A splashback is a piece of panelling mounted on the walls behind a sink or a stove to protect it from water and liquid splashes. It is a simple device but can protect the walls from water or liquid damage.
Splashback is usually placed on areas that are high usage, such as the kitchen. Specifically, areas like the sink have a lot of water splashes to protect the wall. It is also used in areas near a stove or cooking area where liquids like oil and water splashes are very common.
Aside from its practical use of preventing liquid damage, it can also serve as a decorative piece to add a splash of colour to your kitchen. Initially only seen in kitchen showrooms, glass flashbacks have gained popularity and are used in Australian homes.
Types of Splashback
Although glass splashback is gaining popularity, there are also other types of flashback available in the market. Let us discuss some of them :
Tiles are the most popular type of splashback because of their affordable price and variety of design options. A tiled splashback will cost around $15 per square meter. They are very reasonable, robust, practical and very easy to maintain. You can easily match a tile to any walls since they come in a variety of colours.
It is the cheapest alternative to a glass splashback; they look similar to a glass flashback but are more affordable. If you plan to have a glass splashback but has a limited budget, you can use acrylic instead. But compared to other splashback, it might not be the cheapest option.
Laminated hardboards are affordable and rugged options for splashback. They are moisture and stain-resistant and can help keep the kitchen walls clean. Of course, the lower price would mean its performance is a little lower compared to other materials. Since its made of hardboards, it may not last longer compared to a metal or glass splashback.
Presses Metal splashback are affordable, practical and easy to install. Usually made of corrosive and moisture-resistant metal, it is easy to cut, paint and customized. However, one major drawback is the limited design options.
Perhaps one of the most eye-catching splashback is made from glass. They have superior moisture resistance, low maintenance and easy to clean. They have many modern design options and can make your kitchen appear more prominent and brighter. One major drawback is the price, and glass splashback is more expensive than the other types.
Advantages of Glass Splashback
- More Protection – splashback is often located on areas like the stoves or sinks that have cooking oil, stains, grease. Splashback protects these areas and makes them easy to clean.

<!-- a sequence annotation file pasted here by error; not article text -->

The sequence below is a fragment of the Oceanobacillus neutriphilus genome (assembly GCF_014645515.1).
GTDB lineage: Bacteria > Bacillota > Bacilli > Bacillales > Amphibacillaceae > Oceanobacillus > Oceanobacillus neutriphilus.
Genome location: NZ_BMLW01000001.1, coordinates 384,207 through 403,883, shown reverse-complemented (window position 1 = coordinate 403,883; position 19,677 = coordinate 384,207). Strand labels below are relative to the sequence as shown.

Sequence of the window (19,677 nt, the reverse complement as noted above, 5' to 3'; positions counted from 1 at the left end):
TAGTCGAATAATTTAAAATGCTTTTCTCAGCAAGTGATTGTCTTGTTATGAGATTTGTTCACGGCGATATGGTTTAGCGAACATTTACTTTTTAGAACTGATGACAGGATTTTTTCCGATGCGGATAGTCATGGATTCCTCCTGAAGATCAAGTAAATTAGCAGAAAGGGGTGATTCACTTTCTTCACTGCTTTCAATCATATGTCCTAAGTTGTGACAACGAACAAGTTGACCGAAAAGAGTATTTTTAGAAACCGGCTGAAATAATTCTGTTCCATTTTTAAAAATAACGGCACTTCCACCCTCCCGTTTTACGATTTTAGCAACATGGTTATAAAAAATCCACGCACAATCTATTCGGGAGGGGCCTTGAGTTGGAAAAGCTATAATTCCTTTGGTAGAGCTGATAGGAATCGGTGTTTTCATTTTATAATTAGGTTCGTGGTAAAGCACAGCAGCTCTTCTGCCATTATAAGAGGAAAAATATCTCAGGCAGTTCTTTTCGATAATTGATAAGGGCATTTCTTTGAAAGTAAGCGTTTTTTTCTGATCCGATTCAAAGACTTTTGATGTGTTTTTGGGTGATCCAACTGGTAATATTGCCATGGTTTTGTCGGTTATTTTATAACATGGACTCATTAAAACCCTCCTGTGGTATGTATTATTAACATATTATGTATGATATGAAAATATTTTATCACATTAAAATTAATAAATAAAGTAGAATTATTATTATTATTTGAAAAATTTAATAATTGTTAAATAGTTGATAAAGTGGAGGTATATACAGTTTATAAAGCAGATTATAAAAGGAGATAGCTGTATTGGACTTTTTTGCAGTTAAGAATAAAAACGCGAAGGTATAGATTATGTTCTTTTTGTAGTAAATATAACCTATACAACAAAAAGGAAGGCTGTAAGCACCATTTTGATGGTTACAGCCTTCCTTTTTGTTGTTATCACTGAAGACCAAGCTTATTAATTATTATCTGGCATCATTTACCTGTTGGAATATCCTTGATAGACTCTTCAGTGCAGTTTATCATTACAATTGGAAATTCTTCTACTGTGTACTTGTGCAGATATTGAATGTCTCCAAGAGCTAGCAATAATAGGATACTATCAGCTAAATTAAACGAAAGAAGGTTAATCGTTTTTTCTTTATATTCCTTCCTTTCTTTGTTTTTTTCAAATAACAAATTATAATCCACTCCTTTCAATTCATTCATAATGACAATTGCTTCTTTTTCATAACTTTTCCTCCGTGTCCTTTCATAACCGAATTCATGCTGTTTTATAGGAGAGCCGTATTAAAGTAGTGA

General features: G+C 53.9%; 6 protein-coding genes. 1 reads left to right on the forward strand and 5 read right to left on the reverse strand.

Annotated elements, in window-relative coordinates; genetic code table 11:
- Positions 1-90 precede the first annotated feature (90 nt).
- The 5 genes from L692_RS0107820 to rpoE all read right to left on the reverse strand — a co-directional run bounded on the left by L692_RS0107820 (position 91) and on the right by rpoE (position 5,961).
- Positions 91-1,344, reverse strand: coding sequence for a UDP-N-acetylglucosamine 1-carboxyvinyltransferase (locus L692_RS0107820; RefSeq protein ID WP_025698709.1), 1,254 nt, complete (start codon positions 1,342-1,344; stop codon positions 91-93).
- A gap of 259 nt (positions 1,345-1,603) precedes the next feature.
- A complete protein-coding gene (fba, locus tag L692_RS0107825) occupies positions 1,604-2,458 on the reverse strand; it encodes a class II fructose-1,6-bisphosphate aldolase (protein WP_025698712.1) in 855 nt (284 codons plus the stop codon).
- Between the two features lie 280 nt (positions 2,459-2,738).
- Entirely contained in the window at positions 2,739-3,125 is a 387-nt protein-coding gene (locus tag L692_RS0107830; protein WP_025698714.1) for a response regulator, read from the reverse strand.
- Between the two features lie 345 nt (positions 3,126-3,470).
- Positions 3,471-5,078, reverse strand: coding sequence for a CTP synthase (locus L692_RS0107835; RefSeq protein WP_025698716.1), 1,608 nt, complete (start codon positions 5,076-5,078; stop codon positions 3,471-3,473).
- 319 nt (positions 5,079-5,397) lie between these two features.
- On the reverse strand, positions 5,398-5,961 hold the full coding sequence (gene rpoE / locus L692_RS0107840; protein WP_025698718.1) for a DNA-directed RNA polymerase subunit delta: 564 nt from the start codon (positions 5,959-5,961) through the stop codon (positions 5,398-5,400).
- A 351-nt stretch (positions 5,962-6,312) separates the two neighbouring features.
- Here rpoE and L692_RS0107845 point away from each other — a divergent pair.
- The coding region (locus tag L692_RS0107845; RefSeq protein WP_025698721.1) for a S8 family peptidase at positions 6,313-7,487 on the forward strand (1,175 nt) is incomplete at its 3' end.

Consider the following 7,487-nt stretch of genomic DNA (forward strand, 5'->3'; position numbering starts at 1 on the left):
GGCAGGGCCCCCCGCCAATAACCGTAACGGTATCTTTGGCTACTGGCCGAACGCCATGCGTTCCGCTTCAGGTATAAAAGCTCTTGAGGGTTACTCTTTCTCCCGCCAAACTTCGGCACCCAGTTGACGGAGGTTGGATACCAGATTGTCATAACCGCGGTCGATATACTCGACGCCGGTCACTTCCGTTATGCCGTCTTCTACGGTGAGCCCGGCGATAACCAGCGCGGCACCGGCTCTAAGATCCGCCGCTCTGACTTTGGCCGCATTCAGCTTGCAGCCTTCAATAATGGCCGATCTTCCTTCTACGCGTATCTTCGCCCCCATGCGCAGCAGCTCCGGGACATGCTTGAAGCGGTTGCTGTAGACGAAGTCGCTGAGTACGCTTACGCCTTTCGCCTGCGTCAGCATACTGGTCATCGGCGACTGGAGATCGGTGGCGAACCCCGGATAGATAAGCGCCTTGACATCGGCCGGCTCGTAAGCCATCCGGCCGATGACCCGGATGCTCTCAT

- Hygienic – when using tiles as a splashback, food splatter would likely accumulate in the joints or seams. Since glass is smoother and moisture resistant, you can easily wipe them off and maintain cleanliness.
- Longevity – although the initial investment for glass splashback is high, it will last longer than other splashback types.
- Design – glass splashback comes in many designs and are not just plain glass. Homeowners can have a printed format, painted with a solid colour or painted with a colourful design.
How much is a Glass Splashback?
The price of a splashback will depend on the size of the glass panel used and its thickness. A standard pre-cut splashback is around $149.00, 700 mm x 745 mm in length and height and 6 mm in thickness, made from toughened colour glass.
On the other hand, a customized high-end glass splashback will cost between $400 to $1000 per square metre with 6 mm in thickness. This high-end glass splashback comes in different designs and colours.
How to install a glass splashback
A glass splashback can be heavy, bulky and awkward to handle. It is recommended to hire a professional installer who will take care of the glass installation.
Check the local licensing office for a list of licensed splashback installers in your area. It will ensure that your splashback will be safely installed and assuring quality.
Make sure to check their background, including their previous work. Ask the contractor if they have the necessary licensed and insurance. Installing a glass splashback can be a bit complicated, so a DIY is not recommended.
Make it a habit to contact multiple contractors and ask them for quotes. Look at their price, warranty and services they are offering. Cheaper does not always mean better. A more experienced installer might be a little more expensive, but the quality is higher.